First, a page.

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National Museum of Australia

Where our stories come alive

Collection Explorer



  • Josef Lebovic Gallery collection no. 1(7551)

    Seventeen Elizabeth Bay Rd. Elizabeth Bay N.S.W.
    Coles Bros Office and Warehouse
    A good bush crop
    Yachting Sydney Harbour, Bonnington's Irish Moss
  • Charles Hart collection(489)

    Mourning disc
    Triangular apron made of a length of melaleuca bark folded in half from Melville or Bathurst Island
  • Anne Stockton collection no. 1(1158)

    Alex Henry, Draper & Clothier...Number One Drapery Warehouse, Turriff, March, 1929
    LCO Aumuller Powhattan Hankow. Will Upheaval result Shocking News Helen Woodruff Innes
  • Aboriginal Arts Board collection no. 2(561)

    Painting depicts male (left) and female modjarki, freshwater crocodiles (Crocodylus johnstoni)
    'Lizard Dreaming Site at Linga-Goora (Lingakura)', painted by Ray Inkamala Tjampitjinpa, 1976
    Painting depicting a crocodile surrounded by eggs, by David Milaybuma
    'Dreaming of Matjadji' painted by David Corby Tjapaltjarri, 1975
  • Spastic Centre collection(16)

    The Spastic Centre 'Audrie doll' collection box
    Miss Australia robe
    White lace cravat
    Miss Australia perfume

    The Spastic Centre collection comprises sixteen (16) objects associated with cerebral palsy fundraising in New South Wales, and the Miss Australia Quest/ Awards. It includes an 'Audrie doll' collection box, a gold lamè robe worn by Miss Australia 1978 Gloria Krope, and a pair of footmen's costumes worn by Miss Australia's attendants at the 1965 Coronation Ball in Sydney Town Hall.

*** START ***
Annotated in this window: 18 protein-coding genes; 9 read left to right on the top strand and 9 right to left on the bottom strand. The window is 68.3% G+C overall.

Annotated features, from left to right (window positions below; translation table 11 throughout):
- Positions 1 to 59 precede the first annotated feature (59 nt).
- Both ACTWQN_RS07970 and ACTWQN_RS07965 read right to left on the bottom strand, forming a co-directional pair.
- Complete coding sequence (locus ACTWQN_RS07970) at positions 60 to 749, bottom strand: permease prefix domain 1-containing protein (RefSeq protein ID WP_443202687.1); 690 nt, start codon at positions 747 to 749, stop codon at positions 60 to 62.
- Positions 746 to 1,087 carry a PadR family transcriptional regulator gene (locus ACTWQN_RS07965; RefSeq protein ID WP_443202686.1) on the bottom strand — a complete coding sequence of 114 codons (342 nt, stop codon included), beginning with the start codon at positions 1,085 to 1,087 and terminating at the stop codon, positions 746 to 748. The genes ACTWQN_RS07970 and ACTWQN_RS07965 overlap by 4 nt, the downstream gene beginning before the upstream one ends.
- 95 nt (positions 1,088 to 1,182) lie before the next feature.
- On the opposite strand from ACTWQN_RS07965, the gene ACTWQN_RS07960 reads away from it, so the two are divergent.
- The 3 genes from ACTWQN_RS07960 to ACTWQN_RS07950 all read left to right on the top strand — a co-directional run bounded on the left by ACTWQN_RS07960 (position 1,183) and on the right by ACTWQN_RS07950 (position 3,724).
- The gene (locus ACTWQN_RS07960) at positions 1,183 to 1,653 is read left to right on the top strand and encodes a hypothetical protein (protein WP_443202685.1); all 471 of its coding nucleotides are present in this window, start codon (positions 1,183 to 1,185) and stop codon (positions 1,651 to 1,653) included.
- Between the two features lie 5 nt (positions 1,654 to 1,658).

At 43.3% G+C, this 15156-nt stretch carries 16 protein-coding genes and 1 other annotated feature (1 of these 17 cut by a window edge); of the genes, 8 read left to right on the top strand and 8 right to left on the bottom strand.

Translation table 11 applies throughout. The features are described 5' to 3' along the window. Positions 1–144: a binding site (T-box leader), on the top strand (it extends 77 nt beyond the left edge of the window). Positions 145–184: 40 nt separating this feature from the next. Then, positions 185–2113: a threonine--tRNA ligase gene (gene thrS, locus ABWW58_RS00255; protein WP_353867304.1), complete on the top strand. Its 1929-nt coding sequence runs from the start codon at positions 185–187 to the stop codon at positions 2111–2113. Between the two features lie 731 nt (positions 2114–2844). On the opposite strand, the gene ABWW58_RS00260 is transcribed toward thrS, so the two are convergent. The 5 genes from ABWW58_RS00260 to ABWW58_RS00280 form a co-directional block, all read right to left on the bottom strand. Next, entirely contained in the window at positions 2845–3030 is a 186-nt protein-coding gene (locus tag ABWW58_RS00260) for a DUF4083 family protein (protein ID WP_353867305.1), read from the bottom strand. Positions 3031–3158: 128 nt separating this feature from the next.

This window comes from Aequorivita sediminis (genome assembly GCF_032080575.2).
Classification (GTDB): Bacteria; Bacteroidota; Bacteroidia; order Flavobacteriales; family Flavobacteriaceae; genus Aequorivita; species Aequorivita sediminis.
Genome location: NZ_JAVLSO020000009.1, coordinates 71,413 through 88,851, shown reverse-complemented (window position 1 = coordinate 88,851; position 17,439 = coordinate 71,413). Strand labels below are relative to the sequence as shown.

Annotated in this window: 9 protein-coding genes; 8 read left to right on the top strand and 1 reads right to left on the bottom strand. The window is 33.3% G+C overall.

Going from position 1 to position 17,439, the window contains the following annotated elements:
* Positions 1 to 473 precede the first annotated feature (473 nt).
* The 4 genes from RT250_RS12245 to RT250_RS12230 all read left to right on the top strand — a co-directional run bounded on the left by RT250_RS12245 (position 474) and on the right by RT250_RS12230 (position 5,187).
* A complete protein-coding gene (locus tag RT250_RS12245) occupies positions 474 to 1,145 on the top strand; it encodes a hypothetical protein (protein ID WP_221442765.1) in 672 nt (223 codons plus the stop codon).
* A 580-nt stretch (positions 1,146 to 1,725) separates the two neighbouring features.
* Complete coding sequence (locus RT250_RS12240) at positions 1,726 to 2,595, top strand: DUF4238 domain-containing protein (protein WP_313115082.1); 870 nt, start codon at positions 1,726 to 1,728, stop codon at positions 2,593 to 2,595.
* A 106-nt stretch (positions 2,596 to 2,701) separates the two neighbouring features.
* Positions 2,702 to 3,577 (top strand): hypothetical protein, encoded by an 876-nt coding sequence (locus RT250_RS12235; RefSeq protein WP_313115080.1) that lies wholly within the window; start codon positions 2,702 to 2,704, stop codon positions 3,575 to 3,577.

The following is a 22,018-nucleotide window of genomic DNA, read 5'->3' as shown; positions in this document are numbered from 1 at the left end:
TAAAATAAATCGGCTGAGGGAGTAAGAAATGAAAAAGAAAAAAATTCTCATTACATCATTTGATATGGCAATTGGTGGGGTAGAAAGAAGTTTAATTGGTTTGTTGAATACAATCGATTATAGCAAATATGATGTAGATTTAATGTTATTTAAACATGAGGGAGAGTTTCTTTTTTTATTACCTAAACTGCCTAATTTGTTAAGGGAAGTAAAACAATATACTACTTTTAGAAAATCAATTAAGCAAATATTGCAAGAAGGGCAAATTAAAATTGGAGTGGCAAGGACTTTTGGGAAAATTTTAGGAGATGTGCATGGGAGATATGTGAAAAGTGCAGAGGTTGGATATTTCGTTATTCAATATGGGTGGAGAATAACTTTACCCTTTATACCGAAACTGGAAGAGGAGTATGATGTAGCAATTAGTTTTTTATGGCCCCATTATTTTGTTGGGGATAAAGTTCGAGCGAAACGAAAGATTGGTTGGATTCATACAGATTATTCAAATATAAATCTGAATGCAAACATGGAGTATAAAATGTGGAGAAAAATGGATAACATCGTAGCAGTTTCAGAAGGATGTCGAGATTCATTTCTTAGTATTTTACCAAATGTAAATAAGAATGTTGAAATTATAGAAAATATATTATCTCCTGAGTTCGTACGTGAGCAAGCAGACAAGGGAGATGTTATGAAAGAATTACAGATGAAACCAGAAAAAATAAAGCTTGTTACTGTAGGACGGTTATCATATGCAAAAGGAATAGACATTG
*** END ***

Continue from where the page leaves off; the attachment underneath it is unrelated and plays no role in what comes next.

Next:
The Miss Australia Quest (from 1992 known as the Miss Australia Awards) ran continuously from 1953 to 2000 and was arguably the longest running, most popular and most successful charitable enterprise in Australia's history. The first documented nationwide contest to identify Australia's ideal woman was held in 1907, however the first official use of the title 'Miss Australia' is more generally thought to have been used in relation to 'Miss Australia 1926' - Beryl Mills from Western Australia. Further contests were held in 1927, 1937, and from 1945 until 1950. It was in 1953 when Bernard Dowd (manufacturer of Hickory USA lingerie in Australia) and his company Dowd Associates took over running of the competition that the Quest became a registered business enterprise, and the 'search for Miss Australia' gained momentum. From 1954 until 2000 the Quest ran primarily as a fundraising event for the Australian Cerebral Palsy Association (ACPA). Co-founded in 1945 by Audrie and Neil McLeod, The Spastic Centre was responsible for coordinating running of the Quest throughout NSW (and the ACT until 1984). In 1954 Audrie McLeod became the inaugural president of the ACPA, and remained closely involved with the Quest for almost forty years. When it closed in 2000, the competition was estimated to have raised over $90 million for people with cerebral palsy. Over its lifetime, the Miss Australia competition reflected many of the changes that took place in Australian society: the changing role and perceptions of women; changing perceptions of people with disabilities; the influence of migrants and 'New Australians'; and the presentation of Australia and Australians overseas.